Ontario's New Mining Act
The new Ontario Mining Act is the product of an extensive consultation process by which the Ministry of Northern Development, Mines and Forestry invited public, stakeholder and Aboriginal community input into the drafting of Bill 173.
Some of the Bill's provisions came into effect with royal assent on October 28, 2009, but most will be proclaimed once the regulations are developed. New provisions that are now in effect include:
- Automatic withdrawal of Crown mineral rights under privately held surface rights in Southern Ontario
- A clause in all leases and lease renewals highlighting Section 35 of the Constitution Act regarding Aboriginal treaty rights
- The ability to replace a lost or stolen prospector's licence without requiring an affidavit; a significant benefit in areas such as First Nations and remote communities where no Commissioner is available and
- Provisions for the streamlining of some administrative processes.
Different sections of the Act will be proclaimed once the relevant details are developed. For example, paper staking in Southern Ontario and the withdrawal of Crown-held mineral rights under privately held surface rights in Northern Ontario should be in place within the first year. Sections related to exploration plans and permitting and the awareness program for prospectors require further consultation to develop the appropriate regulations and allow for a change in ministry business processes, which may take two to three years. Map staking, which requires an integrated information technology solution, will be introduced over three to five years.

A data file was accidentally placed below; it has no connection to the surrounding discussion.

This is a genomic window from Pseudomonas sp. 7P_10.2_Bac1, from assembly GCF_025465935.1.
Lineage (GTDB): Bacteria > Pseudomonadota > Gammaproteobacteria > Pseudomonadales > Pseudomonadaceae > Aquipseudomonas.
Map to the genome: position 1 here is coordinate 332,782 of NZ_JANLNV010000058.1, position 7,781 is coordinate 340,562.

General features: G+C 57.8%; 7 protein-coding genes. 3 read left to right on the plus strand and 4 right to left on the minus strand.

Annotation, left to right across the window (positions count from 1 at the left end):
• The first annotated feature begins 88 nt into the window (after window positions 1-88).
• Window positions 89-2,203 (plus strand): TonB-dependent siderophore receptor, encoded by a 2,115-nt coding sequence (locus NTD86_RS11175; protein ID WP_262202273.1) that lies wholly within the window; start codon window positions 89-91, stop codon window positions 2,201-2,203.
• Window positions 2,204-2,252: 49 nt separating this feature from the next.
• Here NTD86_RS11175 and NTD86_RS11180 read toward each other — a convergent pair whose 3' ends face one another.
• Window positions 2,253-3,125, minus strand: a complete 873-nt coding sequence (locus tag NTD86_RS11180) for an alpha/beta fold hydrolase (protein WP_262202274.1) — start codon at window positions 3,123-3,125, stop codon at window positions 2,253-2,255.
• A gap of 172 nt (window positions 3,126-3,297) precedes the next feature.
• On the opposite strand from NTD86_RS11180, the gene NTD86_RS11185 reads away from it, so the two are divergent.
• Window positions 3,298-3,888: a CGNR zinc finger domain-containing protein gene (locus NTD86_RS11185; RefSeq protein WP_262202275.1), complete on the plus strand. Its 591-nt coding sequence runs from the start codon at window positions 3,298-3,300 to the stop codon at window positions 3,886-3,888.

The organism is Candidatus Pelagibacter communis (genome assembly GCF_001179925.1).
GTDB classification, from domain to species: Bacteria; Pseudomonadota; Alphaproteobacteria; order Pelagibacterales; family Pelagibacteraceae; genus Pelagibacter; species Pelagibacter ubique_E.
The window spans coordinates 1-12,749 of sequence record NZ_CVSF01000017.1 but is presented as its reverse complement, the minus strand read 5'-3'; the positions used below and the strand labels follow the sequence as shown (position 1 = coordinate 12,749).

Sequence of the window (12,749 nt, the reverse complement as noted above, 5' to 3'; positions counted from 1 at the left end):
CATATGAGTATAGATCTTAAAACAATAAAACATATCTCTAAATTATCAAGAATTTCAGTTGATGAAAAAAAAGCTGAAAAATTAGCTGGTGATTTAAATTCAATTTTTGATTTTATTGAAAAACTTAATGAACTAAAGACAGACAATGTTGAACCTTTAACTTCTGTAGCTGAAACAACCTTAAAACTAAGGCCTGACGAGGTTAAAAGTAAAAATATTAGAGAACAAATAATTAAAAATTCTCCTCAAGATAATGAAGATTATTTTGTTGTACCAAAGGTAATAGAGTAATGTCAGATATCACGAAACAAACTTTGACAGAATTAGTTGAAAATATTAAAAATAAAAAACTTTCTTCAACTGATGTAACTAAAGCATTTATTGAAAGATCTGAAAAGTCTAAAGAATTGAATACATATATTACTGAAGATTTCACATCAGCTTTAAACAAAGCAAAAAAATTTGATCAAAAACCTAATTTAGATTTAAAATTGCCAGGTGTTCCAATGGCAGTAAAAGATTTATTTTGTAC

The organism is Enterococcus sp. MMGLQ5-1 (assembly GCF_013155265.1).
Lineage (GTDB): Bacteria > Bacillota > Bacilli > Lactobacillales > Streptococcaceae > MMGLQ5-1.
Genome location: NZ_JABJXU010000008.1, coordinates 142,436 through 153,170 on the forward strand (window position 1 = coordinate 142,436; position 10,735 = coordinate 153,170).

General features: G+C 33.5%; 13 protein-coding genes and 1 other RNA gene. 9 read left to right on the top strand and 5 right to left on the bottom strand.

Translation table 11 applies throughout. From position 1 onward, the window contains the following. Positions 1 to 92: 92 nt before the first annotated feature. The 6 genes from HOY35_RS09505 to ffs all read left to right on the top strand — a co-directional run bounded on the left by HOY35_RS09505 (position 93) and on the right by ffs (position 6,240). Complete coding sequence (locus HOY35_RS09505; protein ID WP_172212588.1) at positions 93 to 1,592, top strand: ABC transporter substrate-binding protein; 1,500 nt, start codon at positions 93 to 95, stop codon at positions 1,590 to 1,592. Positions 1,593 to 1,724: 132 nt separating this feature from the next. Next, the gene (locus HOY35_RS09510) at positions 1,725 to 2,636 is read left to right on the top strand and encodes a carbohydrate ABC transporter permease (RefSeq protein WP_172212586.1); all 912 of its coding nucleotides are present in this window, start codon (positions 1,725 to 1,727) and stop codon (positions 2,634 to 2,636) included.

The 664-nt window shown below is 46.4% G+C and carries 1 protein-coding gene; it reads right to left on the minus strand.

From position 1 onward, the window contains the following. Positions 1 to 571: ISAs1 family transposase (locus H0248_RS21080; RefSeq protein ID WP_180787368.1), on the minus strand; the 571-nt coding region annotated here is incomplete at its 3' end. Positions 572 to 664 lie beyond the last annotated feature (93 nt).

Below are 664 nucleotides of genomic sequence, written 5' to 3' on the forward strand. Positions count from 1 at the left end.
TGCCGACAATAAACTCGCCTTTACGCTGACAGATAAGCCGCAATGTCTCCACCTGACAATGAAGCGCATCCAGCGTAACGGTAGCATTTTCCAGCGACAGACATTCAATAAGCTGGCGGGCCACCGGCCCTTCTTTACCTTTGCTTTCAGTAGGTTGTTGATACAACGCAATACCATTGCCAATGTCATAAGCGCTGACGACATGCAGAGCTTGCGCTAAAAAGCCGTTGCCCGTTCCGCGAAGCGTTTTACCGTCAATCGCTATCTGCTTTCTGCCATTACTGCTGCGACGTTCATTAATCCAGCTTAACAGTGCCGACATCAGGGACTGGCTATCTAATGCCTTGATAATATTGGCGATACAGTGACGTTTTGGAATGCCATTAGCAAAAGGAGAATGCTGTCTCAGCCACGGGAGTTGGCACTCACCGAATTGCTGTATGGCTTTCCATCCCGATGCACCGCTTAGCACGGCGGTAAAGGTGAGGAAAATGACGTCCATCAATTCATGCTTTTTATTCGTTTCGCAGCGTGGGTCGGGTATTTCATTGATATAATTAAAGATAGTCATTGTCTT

Further information is available on the ministry's Mining Act Modernization web site.
During six months of consultations, more than 1,000 people participated in public and stakeholder sessions across the province. Input was also received through the Environmental Bill of Rights Registry. The ministry also carried out comprehensive consultations to ensure the broadest possible cross-section of Aboriginal participation and input. In addition, a comprehensive review was undertaken by the Standing Committee on General Government before an amended Bill was passed by the Legislature.
This new phase of consultation runs through to May 2010. Interested members of the general public, industry and Aboriginal communities will be asked to provide their input through upcoming workshops and focus groups, as well as in written submissions. The ministry will also be seeking input through Ontario's Environmental (Environmental Bill of Rights/EBR) Registry.